U.S. representatives introduce TAIPEI Act

10/19/2019 01:34 PM
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The Capitol Building (CNA file photo)
The Capitol Building (CNA file photo)

Washington, Oct. 18 (CNA) Several U.S. representatives on Friday introduced the Taiwan Allies International Protection and Enhancement Initiative (TAIPEI) Act to reinforce ties between the United States and Taiwan.

In a bipartisan effort, John Curtis, a Republican congressman as well as a member of the House Foreign Affairs Subcommittee on Asia, the Pacific and Nonproliferation, worked with four of his colleagues from both the Republican and Democratic parties in the House of Representatives to initiate the bill.

The four other representatives are: Michael McCaul, the lead Republican on the Foreign Affairs Committee and chairman emeritus on the House Homeland Security Committee; Mario Diaz-Balart, the Republican co-chair of the U.S. Congressional Taiwan Caucus; Albio Sires, the Democratic co-chair of the caucus; and Vicente Gonzalez, a Democratic representative.

"The bipartisan legislation is intended to strengthen Taiwan's standing around the world and comes in response to increased Chinese pressure intended to restrict Taiwan's international space and global diplomatic recognition," Curtis said in a statement.

The move by the five representatives came after the U.S. Senate Committee on Foreign Relations passed its own version of the TAIPEI Act on Sept. 25, right after Taiwan lost two diplomatic allies in the Pacific in just one week in September, due to China's poaching.

Both versions of the TAIPEI Act, which are similar, indicate that under the sense of U.S. Congress, the U.S. government should support Taiwan in strengthening its relationships with its diplomatic allies and unofficial partnerships with countries in the Indo-Pacific region and around the world.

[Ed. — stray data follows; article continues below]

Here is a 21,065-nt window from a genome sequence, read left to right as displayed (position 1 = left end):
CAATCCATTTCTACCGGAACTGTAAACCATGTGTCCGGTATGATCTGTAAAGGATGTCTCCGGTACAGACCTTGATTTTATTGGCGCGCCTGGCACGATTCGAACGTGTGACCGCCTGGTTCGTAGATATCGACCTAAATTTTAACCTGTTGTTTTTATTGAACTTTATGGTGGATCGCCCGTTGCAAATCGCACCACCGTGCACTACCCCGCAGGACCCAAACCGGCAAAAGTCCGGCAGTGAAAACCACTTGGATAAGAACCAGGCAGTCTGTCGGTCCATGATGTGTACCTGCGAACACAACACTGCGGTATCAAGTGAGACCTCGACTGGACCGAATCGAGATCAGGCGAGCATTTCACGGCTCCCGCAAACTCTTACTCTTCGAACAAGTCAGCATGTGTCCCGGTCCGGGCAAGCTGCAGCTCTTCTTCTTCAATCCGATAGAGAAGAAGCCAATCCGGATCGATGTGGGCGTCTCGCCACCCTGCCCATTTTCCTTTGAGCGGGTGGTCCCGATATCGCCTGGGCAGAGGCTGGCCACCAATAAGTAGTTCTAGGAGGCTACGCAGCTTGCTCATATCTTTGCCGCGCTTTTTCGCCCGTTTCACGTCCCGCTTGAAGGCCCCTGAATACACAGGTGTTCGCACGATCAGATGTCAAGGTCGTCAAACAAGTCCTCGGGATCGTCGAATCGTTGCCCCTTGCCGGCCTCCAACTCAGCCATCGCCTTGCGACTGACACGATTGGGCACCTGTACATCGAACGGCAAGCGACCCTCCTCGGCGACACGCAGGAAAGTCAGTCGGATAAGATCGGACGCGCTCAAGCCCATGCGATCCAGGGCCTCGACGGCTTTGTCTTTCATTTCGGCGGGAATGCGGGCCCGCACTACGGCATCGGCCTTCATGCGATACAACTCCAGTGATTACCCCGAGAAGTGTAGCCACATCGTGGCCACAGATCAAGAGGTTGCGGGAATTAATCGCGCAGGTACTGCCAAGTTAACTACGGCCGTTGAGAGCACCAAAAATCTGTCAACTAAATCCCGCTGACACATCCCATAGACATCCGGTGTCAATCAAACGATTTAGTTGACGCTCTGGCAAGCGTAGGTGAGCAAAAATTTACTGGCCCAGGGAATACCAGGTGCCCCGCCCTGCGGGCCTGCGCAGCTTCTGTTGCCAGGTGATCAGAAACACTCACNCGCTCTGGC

According to the two versions of the TAIPEI Act, in alignment with Washington's interest, the U.S. government should consider reducing its economic, security and diplomatic engagement with countries which take serious or significant actions to undermine Taiwan.

The two versions of the TAIPEI Act also urged the U.S. government to launch negotiations with Taiwan "with the goal of entering into a free trade agreement that is of mutual economic benefit and that protects United States workers and benefits United States exporters."

The Senate and the House will need to pass the bill in identical form before it can be presented to President Donald Trump to sign into law.

Curtis worked as a missionary in Taiwan from Utah about 40 years ago and he is fluent in Mandarin.

On his website, Curtis posted a video in which the congressman said he was delighted to have a chance to help people in Taiwan even though he has left the country he loves for many years.

"My time as a missionary for the Church of Jesus-Christ of Latter-day Saints in Taiwan provided a unique understanding of the history and culture in the region. Almost four decades later, I am still committed to advocating on behalf of Taiwan and the Taiwanese people," Curtis said.

"Our relationship with Taiwan is an important alliance and we must do all we can to empower their democracy and free-market economy. The TAIPEI Act is bipartisan, doesn't cost the American taxpayer a cent, and it combats Chinese bullying tactics. Win, win, win," he said.

On Sept. 16, the Solomon Islands decided to switch diplomatic allegiance from Taipei to Beijing, and four days later Kiribati did the same, leaving Taiwan with only 15 diplomatic allies worldwide.

(By Stacy Hsu and Frances Huang)


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